COLOR: vivid lemon-yellow to yellowish-orange color, sometimes greenish yellow. Over time the color will mellow from a bright yellow to a more golden yellow or honey/tan. Outstanding for contrast in laminations.

GRAIN: tight grain, but thin sheets tend to snap easily along the grain if pressured. May have strong and interesting, but not really exotic, grain patterns.

TEXTURE: Very hard, heavy, strong, resilient (it is used to make bows) along its length but somewhat brittle across the grain.

ODOR: The fruit of the tree has been found to be a natural cockroach repellent, due to its strong cedar-like aroma that the bugs dislike.

A single piece of the fruit in a room will drive the bugs away, according to Peattie, and a distillate of the fruit has been developed that is stronger and even more effective in insect control.

SOURCES: The Western United States

TREE: Can grow as tall as 60 feet but generally are much shorter. Logs are usually 6 to 8 feet long and 12 to 16 inches in diameter. It is a deciduous tree that grows in the southern and central United States. Its wood is similar to locust, and its primary assets are its strength and resilience — features which led to its early use by local Indians for bows.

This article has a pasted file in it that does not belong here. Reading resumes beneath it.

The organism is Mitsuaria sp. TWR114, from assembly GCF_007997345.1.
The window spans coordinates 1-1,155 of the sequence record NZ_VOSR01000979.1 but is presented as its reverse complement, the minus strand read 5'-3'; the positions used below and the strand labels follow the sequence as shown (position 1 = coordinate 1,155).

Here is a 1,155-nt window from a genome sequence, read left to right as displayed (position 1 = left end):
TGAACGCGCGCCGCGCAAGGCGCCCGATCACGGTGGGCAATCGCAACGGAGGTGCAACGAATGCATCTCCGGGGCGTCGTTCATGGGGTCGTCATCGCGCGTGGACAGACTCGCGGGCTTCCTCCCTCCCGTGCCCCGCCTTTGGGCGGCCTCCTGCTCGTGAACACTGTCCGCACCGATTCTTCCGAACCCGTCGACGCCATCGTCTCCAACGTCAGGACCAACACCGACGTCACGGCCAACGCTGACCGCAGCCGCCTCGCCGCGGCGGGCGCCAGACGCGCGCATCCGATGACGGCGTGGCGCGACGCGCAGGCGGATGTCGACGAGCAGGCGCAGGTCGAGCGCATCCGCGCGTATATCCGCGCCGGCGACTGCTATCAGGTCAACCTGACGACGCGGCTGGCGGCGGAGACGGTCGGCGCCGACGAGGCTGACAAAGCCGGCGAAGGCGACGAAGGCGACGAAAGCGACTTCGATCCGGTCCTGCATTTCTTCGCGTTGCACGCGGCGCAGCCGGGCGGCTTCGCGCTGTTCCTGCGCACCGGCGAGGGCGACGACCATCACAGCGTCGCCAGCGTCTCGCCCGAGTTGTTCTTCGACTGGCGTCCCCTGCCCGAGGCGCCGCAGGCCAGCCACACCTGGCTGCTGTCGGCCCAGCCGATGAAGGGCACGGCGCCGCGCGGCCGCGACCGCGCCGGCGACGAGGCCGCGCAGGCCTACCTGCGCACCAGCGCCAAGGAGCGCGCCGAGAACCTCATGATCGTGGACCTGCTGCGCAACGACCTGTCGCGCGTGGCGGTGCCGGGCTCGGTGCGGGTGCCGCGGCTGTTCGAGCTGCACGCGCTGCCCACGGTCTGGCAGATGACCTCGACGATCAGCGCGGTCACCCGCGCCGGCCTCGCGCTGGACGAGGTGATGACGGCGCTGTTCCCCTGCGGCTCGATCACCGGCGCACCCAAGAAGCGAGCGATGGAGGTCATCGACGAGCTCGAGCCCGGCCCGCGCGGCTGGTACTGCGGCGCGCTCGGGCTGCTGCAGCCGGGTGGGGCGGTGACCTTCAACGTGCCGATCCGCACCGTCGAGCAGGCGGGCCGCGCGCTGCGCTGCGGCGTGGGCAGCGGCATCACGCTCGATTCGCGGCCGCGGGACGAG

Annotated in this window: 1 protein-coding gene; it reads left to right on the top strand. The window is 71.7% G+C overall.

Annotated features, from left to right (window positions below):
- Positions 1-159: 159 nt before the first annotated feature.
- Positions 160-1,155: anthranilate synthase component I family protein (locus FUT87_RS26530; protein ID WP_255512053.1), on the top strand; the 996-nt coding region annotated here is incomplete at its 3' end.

BOTANICAL NAME: Pterocarpus soyauxii of the family Leguminosae, but this is just the most common of a number of woods that go under the generic name padauk

COMMON NAMES: African padauk, Angola paduak, barwood, bosulu, burma padauk, camwood, comwood, corail, African coralwood, muenge, mbe, mbil, mututi, ngula, vermillion, and yomo. In the US, Vermillion is the most common “other name”.

TYPE: hardwood

COLOR: Heartwood colors are variously described as including rich red, blood red, brick red, purple red, reddish orange, pinkish red, and sometimes with dark streaks, and my experience supports all of that. Sapwood is pale beige. The heartwood’s color can fade with exposure to the sun, so some users add UV inhibitors to retard the process. The color will deepen significantly if left open to the air.

ODOR: spicy when first cut

SOURCES: “Central and West Africa” is most commonly mentioned, but I’ve also seen specific references to Cameroon, Zaire, Angola, Congo, Equatorial Guinea, Gabon and Nigeria, and at least one source mentioned India as well and I’ve seen one reference to South America and one to Asia. I have no idea whether or not it actually grows outside Africa.